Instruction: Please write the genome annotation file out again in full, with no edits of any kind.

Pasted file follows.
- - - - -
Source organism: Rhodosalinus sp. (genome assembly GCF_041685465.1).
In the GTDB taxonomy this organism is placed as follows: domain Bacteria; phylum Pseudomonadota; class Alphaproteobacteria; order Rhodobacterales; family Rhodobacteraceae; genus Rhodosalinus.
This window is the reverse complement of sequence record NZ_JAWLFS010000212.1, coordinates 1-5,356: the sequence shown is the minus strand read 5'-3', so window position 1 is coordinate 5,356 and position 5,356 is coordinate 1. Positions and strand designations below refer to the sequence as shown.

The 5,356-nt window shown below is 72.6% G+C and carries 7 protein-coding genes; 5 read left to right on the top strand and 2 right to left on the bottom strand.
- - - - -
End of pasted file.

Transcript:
Source organism: Rhodosalinus sp. (genome assembly GCF_041685465.1).
In the GTDB taxonomy this organism is placed as follows: domain Bacteria; phylum Pseudomonadota; class Alphaproteobacteria; order Rhodobacterales; family Rhodobacteraceae; genus Rhodosalinus.
This window is the reverse complement of sequence record NZ_JAWLFS010000212.1, coordinates 1-5,356: the sequence shown is the minus strand read 5'-3', so window position 1 is coordinate 5,356 and position 5,356 is coordinate 1. Positions and strand designations below refer to the sequence as shown.

The 5,356-nt window shown below is 72.6% G+C and carries 7 protein-coding genes; 5 read left to right on the top strand and 2 right to left on the bottom strand.